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Court asked to review decision on Post-Exposure Prophylaxis

Work is underway to mount legal action against the Department of Health on behalf of two men who claim that they should have been given drugs after they were exposed to HIV to prevent the virus taking hold.

Photo: istock

27 April 2005

Work is underway to mount legal action against the Department of Health on behalf of two men who claim that they should have been given drugs after they were exposed to HIV to prevent the virus taking hold. Their argument is that the drugs should be available to all who need them under government guidelines, which currently only exist for health workers.

The drug therapy, called post-exposure prophylaxis (PEP) has been routinely given to health workers who have been exposed to the virus by being accidentally stabbed with an infected needle. The anti-retroviral drugs are taken for a month, in high doses and often cause unpleasant side-effects. However they have been shown to stop the virus taking hold, with up to 80% of those given PEP, not going on to develop HIV. Clinical use has also shown the treatment to be effective.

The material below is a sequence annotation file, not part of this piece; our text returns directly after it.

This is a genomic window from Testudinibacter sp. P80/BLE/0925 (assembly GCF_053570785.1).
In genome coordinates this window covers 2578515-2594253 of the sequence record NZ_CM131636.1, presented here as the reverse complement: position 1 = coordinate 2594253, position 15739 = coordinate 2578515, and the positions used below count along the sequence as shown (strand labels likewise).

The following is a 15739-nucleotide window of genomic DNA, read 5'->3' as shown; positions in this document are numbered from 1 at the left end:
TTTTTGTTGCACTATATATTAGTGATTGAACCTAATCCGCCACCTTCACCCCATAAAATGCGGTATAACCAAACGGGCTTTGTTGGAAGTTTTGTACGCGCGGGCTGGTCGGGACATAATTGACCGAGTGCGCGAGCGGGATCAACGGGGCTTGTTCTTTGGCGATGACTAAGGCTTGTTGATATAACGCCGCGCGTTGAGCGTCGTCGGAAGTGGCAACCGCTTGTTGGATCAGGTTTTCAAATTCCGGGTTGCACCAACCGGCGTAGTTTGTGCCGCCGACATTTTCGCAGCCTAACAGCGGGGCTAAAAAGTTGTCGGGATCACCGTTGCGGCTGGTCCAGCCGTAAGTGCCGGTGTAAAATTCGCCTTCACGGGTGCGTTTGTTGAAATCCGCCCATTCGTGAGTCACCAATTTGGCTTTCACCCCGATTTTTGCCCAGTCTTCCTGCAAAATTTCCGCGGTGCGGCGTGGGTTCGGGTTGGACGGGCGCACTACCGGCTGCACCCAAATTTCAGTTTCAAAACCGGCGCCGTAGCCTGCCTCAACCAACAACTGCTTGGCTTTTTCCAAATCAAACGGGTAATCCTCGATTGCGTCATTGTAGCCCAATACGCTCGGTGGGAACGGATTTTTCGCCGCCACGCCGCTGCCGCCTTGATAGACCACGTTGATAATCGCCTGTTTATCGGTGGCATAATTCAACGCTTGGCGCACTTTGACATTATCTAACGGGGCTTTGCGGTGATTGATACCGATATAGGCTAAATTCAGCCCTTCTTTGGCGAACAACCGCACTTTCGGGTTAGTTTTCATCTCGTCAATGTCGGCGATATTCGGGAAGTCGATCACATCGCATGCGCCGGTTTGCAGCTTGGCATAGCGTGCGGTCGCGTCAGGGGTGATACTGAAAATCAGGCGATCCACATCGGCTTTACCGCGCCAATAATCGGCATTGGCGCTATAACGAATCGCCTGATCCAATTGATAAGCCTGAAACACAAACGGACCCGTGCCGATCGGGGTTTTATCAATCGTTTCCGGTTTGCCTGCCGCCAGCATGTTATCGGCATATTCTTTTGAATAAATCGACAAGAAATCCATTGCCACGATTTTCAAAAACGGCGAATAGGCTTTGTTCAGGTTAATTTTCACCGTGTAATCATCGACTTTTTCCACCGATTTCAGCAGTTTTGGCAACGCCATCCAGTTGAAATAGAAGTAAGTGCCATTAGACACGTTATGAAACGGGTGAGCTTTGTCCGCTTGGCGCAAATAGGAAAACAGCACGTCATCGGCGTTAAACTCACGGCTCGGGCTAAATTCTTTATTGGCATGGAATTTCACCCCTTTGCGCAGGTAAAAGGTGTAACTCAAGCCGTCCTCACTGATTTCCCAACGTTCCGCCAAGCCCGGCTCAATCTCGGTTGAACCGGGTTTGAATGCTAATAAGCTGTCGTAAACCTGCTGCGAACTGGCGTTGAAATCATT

Current guidelines are non-commital about the effectiveness of PEP in sexual transmission cases

The treatment has been available in only nine clinics in London and Brighton for those exposed during sex, but the current guidelines are non-committal about their effectiveness in sexual transmission cases. There has been little advertisement to the wider community that such drugs are available. The therapy is widely available in America, Australia and France.

The two men behind the legal action argue that they should have been made aware of the treatment by their doctors, preventing the onset of their HIV infection. Their lawyer, Frances Swaine, head of the Human Rights Department at Leigh Day & Co. is asking for a judicial review of the regulations so that proper guidelines can be introduced and a publicity campaign can be started.

For more information please contact Frances Swaine on  020 7650 1287.

Information was correct at time of publishing. See terms and conditions for further details.

Information was correct at time of publishing. See terms and conditions for further details.

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